Following financial news is about as invigorating as watching cantaloupe ripen, which is why the vast majority of us don’t include it as a regular pastime.
Financial developments, though, can have lasting impacts on our lives and affect the ease with which we buy houses, cars, and other items that typically require financing. Trends in the automotive finance industry can also provide a glimpse into the future of car prices and help us find the perfect timing for purchasing a new or used car.
With that in mind, we have some interesting news to share from Ally Financial, formerly GMAC, that might be good news for used-car shoppers who love to take home a great deal.
The news is not so great if you’re an automaker, a dealership, or the CEO of Ally. Continue reading >>>
A burgeoning number of leasers will return their cars over the next six months, and their number is bound to grow even further as leasing continues to be a popular alternative to buying a new car.
Experian Automotive, citing AutoRemarketing.com, says 1.8 million cars will be coming off lease between the end of April and December.
I had a flip phone until about two years ago. You know the kind… the phone rang, I flipped it open to talk and slammed it shut when done. If I wanted to text, I pushed the individual number buttons until reaching the appropriate letter.
I held on to that phone through the introduction of the iPhone, then the second iPhone, then the iPhone 3G. I stayed true to my phone as the iPhone 4 came and went. Finally, when the 4S came out, I reluctantly caved in and committed to a new two-year relationship with the iPhone 4. It didn’t take long before I had to have 4S. Now I’ve got my eye on the 5.
I’ve fallen into the upgrade trap, which is now extending into the world of auto retailing.
People are discovering the car lease all over again.
That’s a great thing, because it means more new cars are moving off dealer lots, more people are driving nice cars at reduced rates, and the used market benefits from high-quality lease returns. There really aren’t any losers in the car lease world, except the people who lease when they shouldn’t.
The one drawback to leasing? Lease customers never do pay off their cars, meaning they always have a car payment and own nothing at the end of a lease.
For a lot of people, though, that makes sense.
“Son, don’t ever lease a car. It’s never a smart decision. You’ll lose money, and you’ll never be able to break the cycle once you start. You’ll have a car payment forever.”
That was my dad’s advice to me ever since he started giving me car advice. That and, “Never buy a Chrysler. Unless you want the engine to blow up.”
Fast-forward a couple decades, and I find out my parents got a new car, a 2012 Subaru Legacy. Then the kicker: “We got a really low lease payment on it,” my dad said.
I just about blew some perfectly good rum and Coke right out my nose.
Car leasing has staged a comeback over the last couple years.
If you leased a new car recently, or plan to, you’ll eventually reach the end of the agreement and face a decision: end the lease or purchase the vehicle. If you are in love with the car and want to keep it parked in your driveway instead of exchanging it for a newer model, be prepared to do some research. Remember, while it will feel like “your” car, it’s really still a used car, and you need to make sure you’ll get a good deal if you choose to buy it.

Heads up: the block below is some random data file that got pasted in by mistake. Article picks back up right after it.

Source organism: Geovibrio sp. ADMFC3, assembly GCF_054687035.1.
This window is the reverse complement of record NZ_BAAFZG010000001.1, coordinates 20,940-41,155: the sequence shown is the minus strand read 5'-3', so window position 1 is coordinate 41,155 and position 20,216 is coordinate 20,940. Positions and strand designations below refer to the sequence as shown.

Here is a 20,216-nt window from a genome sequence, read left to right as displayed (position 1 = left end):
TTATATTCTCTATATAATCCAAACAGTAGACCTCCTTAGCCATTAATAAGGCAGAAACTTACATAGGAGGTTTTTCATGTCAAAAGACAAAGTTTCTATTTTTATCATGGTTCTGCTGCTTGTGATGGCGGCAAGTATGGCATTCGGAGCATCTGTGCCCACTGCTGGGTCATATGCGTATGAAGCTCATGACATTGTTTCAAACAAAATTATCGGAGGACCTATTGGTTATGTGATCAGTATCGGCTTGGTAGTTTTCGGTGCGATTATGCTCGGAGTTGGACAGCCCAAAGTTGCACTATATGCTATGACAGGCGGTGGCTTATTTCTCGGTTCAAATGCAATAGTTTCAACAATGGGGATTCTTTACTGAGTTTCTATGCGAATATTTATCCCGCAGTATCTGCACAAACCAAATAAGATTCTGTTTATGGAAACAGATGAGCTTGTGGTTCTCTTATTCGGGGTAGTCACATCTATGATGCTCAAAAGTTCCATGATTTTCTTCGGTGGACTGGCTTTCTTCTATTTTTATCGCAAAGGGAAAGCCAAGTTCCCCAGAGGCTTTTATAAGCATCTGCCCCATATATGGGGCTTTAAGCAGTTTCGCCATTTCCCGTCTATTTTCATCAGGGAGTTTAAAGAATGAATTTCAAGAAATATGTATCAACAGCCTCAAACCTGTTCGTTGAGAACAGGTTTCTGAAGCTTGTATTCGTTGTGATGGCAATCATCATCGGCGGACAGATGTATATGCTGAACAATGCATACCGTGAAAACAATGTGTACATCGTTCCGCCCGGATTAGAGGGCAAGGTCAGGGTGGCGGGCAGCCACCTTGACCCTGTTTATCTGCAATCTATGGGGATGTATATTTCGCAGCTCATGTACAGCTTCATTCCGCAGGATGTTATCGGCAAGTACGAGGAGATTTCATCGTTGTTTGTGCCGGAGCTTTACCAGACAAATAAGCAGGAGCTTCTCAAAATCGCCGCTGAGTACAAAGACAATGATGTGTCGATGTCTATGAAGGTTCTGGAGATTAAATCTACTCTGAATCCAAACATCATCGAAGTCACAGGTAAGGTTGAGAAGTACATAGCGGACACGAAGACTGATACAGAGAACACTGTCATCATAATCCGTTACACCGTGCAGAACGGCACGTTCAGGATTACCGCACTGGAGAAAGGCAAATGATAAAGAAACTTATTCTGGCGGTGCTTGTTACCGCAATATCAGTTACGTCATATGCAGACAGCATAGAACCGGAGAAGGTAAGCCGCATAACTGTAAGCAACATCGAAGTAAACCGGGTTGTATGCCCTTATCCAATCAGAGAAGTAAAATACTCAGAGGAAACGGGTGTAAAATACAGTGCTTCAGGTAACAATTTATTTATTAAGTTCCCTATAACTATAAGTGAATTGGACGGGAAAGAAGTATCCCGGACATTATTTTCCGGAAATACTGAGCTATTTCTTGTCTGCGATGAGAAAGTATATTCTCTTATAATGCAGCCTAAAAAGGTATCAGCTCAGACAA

When you sign a lease, there is a “purchase option price” written into it somewhere. This price is set by the leasing company and represents the estimated residual value of the car at the end of the lease. That price plays a huge part in setting the monthly payments on a leased vehicle, which are calculated as the difference between the vehicle’s sticker price and its estimated value at the end of the lease. Is buying the car at lease-end a good deal?
Why would you buy (rather than lease) something that depreciates as fast as most automobiles? I have never understood the extraordinary need, often a compulsion, that Americans have to own things.
It used to make sense in the housing market, when everyone thought prices would rise forever. We know how that turned out.
The only sensible reason to own a car is the need to drive it more than 15,000 miles a year (the limit in most leases, and overage charges are steep). Or if it has an especially low depreciation rate (i.e., high quality) and you plan to keep it a long time. Or if you got a very attractive deal on a used car. Our listings can lead you to some.
Used car prices are high right now in part because new-car prices just keep rising. Leasing can help beat the high cost of driving, because basically, you pay only for the portion of the car’s lifetime cost that you use. Of course, there are advantages and disadvantages. You need more than ever to be a smart buyer, and there is some good advice here and an explanation of leasing terms here.
We found some very attractive current lease deals, which we’ll pass along, plus a few that are kind of ridiculous.